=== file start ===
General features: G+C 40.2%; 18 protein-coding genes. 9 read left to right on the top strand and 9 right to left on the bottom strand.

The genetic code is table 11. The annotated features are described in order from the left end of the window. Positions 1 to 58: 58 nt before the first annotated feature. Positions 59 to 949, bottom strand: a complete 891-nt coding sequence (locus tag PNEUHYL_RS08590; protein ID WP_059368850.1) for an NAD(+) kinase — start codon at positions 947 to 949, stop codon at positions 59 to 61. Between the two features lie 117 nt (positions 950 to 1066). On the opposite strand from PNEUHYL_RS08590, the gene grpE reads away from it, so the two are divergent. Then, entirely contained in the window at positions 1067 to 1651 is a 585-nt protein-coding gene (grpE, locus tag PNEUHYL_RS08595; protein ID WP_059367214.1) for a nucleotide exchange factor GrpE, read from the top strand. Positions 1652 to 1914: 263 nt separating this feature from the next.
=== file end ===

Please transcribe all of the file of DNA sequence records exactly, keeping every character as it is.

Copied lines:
General features: G+C 40.2%; 18 protein-coding genes. 9 read left to right on the top strand and 9 right to left on the bottom strand.

The genetic code is table 11. The annotated features are described in order from the left end of the window. Positions 1 to 58: 58 nt before the first annotated feature. Positions 59 to 949, bottom strand: a complete 891-nt coding sequence (locus tag PNEUHYL_RS08590; protein ID WP_059368850.1) for an NAD(+) kinase — start codon at positions 947 to 949, stop codon at positions 59 to 61. Between the two features lie 117 nt (positions 950 to 1066). On the opposite strand from PNEUHYL_RS08590, the gene grpE reads away from it, so the two are divergent. Then, entirely contained in the window at positions 1067 to 1651 is a 585-nt protein-coding gene (grpE, locus tag PNEUHYL_RS08595; protein ID WP_059367214.1) for a nucleotide exchange factor GrpE, read from the top strand. Positions 1652 to 1914: 263 nt separating this feature from the next.